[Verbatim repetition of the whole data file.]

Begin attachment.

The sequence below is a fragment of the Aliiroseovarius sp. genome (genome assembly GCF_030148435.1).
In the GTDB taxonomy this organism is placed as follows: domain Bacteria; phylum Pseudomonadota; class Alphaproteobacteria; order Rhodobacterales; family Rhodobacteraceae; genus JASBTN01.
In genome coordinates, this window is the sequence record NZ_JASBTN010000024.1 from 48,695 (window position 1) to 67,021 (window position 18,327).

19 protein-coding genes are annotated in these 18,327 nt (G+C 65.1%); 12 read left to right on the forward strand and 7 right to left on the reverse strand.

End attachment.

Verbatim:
The sequence below is a fragment of the Aliiroseovarius sp. genome (genome assembly GCF_030148435.1).
In the GTDB taxonomy this organism is placed as follows: domain Bacteria; phylum Pseudomonadota; class Alphaproteobacteria; order Rhodobacterales; family Rhodobacteraceae; genus JASBTN01.
In genome coordinates, this window is the sequence record NZ_JASBTN010000024.1 from 48,695 (window position 1) to 67,021 (window position 18,327).

19 protein-coding genes are annotated in these 18,327 nt (G+C 65.1%); 12 read left to right on the forward strand and 7 right to left on the reverse strand.